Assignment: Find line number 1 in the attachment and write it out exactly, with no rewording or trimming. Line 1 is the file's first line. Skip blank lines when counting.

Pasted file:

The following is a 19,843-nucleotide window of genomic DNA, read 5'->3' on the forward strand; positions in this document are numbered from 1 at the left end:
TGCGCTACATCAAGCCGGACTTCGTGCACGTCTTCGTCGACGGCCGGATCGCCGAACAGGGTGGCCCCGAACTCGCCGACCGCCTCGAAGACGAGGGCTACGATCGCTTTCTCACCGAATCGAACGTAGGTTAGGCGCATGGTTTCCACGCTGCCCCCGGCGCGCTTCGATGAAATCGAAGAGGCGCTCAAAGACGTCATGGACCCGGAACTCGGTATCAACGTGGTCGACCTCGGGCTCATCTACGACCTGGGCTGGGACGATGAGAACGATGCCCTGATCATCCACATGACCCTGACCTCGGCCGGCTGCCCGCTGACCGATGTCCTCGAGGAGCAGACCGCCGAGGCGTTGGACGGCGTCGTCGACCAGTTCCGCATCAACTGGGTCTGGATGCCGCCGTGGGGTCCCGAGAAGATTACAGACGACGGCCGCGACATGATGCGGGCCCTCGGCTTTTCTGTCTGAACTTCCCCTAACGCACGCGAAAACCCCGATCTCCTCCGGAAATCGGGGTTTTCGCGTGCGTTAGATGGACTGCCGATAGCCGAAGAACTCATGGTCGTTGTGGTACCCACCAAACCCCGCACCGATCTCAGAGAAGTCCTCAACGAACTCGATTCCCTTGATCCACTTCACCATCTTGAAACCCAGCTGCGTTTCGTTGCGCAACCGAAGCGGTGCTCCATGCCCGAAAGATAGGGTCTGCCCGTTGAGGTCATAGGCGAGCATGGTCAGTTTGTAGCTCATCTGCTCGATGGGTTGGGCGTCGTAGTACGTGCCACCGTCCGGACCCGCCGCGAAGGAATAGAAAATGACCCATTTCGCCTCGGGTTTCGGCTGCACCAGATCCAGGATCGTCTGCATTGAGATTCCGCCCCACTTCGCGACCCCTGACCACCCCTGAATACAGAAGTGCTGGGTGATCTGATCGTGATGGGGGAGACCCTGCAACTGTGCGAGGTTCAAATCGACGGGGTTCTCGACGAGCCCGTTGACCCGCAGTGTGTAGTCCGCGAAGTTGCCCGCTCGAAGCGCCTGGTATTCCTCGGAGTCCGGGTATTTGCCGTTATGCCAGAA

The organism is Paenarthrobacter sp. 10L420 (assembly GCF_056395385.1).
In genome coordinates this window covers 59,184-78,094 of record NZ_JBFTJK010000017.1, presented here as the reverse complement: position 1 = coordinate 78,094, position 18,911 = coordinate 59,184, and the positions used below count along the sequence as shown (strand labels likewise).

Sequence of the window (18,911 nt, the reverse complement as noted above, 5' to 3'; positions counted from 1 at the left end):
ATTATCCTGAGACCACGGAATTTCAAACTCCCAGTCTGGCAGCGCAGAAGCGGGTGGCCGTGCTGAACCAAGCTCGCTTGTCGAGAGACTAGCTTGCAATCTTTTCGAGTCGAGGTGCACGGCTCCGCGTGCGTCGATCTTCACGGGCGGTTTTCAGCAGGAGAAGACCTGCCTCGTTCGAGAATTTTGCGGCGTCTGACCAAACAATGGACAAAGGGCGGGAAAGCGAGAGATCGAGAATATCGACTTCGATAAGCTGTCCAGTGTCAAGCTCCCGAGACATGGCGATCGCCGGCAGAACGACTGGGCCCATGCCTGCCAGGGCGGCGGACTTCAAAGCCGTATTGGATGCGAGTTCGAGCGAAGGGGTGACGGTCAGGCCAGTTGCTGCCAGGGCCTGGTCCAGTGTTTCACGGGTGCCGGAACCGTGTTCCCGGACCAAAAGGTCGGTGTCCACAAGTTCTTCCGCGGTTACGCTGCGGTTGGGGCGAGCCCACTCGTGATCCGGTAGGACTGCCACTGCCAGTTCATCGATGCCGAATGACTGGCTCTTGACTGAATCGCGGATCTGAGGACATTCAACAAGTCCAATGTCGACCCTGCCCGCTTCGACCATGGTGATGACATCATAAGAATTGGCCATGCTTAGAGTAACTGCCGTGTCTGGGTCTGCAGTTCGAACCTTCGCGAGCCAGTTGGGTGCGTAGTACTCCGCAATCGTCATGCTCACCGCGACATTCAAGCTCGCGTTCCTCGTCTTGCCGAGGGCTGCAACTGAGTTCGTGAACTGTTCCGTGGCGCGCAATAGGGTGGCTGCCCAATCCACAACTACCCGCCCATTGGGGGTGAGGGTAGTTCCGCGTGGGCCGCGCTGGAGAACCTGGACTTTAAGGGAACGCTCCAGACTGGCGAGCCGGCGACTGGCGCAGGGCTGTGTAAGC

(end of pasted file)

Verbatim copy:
The following is a 19,843-nucleotide window of genomic DNA, read 5'->3' on the forward strand; positions in this document are numbered from 1 at the left end: